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The Aviation and Transportation Security Act mandates that by December 2002 100 percent of checked baggage at all U.S. airports be screened for explosives before being put on an aircraft. Will it be possible to meet this ambitious schedule? In this companion report to WP-131, RAND assessed the feasibility of using explosive detection system machines for the job or whether less-expensive explosive trace detection machines could shoulder a significant portion of the load. After studying operations at Dulles International Airport and Dallas-Fort Worth Airport, the authors concluded that a bottom-up approach an airport-by-airport basis was preferable to the top-down approach originally mandated by the FAA. They identified six problem areas and propose a number of improvements that, while not meeting the 2002 deadline, will go a long way toward increasing airport security. This companion report also contains detailed analysis of requirements for baggage scanning equipment, a simulated modeling of airport security operations, and a brief synopsis of the Trusted Traveler Program.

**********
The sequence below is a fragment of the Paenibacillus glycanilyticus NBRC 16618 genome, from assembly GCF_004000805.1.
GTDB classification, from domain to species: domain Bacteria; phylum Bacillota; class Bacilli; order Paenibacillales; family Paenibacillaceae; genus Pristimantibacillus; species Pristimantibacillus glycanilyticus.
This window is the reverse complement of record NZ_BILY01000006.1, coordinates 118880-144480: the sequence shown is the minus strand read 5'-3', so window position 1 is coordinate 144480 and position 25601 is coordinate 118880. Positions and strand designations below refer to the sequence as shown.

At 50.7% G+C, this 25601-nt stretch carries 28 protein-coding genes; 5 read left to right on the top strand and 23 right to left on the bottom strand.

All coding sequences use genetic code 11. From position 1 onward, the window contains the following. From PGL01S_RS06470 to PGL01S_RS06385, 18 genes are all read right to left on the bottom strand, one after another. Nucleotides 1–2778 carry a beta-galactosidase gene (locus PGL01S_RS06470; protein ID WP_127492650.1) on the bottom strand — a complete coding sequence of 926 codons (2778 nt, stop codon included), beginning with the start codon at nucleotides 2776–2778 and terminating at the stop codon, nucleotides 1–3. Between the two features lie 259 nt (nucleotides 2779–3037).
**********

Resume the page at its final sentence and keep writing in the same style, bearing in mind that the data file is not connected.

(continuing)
This research was conducted by RAND as part of its continuing program of self-sponsored research. RAND acknowledges the support for such research provided by the independent research and development (IR&D) provisions of RAND's contracts for the operation of its Department of Defense federally funded research and development centers.

This report is part of the RAND white paper series. The white paper was a product of RAND from 1993 to 2003 and was meant to convey formally information on a policy issue and to summarize key research findings relevant to pending decisions or policy problems. White Papers drew on a strong body of research and were directed to a specific audience.

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